By Jenna Noelle Ogden
Master’s Thesis, Cleveland State University, 2011
Introduction: Draped in a black cloth with a black veil covering his face, a man stands in an open grave. A priest throws dirt on his head while declaring him dead. This man is a leper who has been shunned by society and declared legally dead. His living death is cemented by the loss of his right to own or inherit property and to make contracts. According to the Third Lateran Council of 1179, he must now live outside of the main community in a leprosarium.
France had the largest number of leprosaria with 2,000 by King Louis VIII‟s death in 1228. Life in a leprosarium was similar to life in a monastery because both were isolated lifestyles patterned on a set of rules. The leprosarium in Lille, France, for example, had a set of rules, approved by the Bishop of Tournai in 1239, that specified its regulations: lepers were not allowed to leave the leprosarium without permission, they had to travel in pairs, and private conversations between men and women were prohibited. Also, unlike other leper houses, the leprosarium in Lille was located in the city not isolated from it. The Lille leprosarium shows that different degrees of isolation existed between lepers and the healthy laity.
Although lepers were predominantly isolated from the rest of the late medieval community, imagery of lepers could still be used to help late medieval people visualize closer relationships to Christ. Indeed, lepers offered late medieval people the opportunity to perform aspects of late medieval Christian religion in which they used visualization to develop their spirituality. On the one hand, saints and mystics may have physically touched the leprous body while caring for it in their attempts to imitate Christ, but on the other hand, the majority of late medieval people would have been exposed to it primarily through imagery.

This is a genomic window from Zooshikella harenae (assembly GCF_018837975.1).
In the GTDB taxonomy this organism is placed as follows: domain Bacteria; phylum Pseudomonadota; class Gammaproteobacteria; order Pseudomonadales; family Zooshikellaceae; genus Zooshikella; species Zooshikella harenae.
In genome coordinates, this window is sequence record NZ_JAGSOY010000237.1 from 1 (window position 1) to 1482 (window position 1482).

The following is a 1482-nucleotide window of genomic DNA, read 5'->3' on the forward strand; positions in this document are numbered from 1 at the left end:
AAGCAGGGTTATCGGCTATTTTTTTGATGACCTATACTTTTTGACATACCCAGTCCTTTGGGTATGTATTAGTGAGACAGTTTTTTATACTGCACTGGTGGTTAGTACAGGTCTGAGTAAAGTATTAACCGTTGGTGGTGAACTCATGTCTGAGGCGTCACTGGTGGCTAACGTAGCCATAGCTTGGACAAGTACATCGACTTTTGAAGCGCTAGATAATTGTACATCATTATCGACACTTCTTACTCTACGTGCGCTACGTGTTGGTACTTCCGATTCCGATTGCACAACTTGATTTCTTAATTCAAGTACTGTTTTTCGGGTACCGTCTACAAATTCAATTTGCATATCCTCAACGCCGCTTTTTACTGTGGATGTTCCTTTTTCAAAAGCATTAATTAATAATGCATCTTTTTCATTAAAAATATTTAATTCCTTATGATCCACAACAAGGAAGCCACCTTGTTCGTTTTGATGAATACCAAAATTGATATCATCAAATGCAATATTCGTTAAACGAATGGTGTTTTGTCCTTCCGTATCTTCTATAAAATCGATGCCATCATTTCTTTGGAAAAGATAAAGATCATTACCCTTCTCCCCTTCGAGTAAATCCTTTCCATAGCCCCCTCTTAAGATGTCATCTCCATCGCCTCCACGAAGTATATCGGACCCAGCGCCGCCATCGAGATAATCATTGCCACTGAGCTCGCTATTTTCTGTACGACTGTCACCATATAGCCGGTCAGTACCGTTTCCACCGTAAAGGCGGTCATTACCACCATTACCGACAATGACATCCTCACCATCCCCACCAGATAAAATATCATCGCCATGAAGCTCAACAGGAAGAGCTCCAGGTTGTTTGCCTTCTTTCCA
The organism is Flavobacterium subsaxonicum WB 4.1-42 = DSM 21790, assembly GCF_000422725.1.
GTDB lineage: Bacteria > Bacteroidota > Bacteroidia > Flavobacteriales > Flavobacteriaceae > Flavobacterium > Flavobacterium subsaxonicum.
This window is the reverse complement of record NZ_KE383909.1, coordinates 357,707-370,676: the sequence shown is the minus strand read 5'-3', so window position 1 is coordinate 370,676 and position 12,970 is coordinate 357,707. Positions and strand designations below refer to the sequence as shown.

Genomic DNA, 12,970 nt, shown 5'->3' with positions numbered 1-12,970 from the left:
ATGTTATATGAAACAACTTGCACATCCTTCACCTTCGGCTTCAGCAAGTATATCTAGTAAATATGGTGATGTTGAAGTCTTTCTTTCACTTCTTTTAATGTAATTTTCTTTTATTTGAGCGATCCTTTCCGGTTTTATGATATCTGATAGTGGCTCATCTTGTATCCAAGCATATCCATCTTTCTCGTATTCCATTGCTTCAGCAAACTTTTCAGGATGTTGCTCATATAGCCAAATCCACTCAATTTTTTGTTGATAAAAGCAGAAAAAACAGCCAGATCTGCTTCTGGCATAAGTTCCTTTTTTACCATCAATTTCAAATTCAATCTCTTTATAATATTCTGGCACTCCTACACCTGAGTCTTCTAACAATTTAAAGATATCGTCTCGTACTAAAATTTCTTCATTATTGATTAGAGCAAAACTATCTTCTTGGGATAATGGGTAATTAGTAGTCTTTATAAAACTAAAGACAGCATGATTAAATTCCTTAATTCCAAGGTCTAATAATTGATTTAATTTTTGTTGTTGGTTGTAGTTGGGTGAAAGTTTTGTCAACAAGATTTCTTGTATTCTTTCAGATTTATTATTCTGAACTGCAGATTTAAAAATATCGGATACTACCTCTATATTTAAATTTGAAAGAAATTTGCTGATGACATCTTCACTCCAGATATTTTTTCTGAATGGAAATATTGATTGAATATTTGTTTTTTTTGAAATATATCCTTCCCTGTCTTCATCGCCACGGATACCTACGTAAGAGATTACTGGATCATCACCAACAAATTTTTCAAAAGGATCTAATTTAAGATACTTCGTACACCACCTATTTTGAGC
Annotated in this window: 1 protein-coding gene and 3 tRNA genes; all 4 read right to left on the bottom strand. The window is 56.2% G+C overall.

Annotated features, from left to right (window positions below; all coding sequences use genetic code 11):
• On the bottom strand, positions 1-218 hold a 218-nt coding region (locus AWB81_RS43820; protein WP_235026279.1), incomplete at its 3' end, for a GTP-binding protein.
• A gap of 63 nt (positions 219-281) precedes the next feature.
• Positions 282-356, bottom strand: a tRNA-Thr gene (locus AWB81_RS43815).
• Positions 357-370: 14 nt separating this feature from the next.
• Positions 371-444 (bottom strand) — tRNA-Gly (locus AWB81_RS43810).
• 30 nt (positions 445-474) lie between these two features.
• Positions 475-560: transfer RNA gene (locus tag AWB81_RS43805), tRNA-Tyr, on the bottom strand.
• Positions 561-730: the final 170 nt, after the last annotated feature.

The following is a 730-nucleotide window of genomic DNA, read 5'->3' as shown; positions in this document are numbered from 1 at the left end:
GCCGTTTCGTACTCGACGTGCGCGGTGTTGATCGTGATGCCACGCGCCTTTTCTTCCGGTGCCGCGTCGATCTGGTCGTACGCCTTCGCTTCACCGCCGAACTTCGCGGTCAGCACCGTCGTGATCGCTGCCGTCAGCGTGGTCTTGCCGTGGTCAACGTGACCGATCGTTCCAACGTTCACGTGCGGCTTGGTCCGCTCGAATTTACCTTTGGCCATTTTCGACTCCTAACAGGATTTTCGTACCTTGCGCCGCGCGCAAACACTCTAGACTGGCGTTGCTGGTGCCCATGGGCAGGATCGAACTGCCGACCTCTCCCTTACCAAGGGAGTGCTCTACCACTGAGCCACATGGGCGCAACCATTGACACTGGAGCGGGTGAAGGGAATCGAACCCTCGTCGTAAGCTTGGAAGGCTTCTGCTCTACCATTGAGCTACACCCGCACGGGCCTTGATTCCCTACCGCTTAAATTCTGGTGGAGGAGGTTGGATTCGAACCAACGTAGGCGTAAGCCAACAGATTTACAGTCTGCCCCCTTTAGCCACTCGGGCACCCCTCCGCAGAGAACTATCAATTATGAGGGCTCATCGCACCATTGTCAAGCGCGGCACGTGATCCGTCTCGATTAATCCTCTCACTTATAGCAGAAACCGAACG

For example, miniatures from manuscripts, like Books of Hours, were used in private prayer sessions, wherein late medieval people would meditate on Passion imagery to cultivate their spirituality. Since the focus of these images was the visualization of Christ‟s pain with gaping wounds and dripping blood, higher class people like saints and mystics would gravitate towards the method of pain to access Christ. On the other hand, the majority of the laity would more frequently be exposed to public imagery, like sculptures and altarpieces. Since it was popular to depict the pieta in sculpture, the laity was more likely to develop their spirituality through compassion instead of pain. Throughout my thesis, however, I intend to focus on manuscript miniatures to maintain consistency in the demonstration of my argument. I will argue that the leprous body was an intermediary to the body of Christ in the mind of late medieval viewers. They could utilize this accessible body with in imagery as a tool to cultivate a closer relationship with Christ.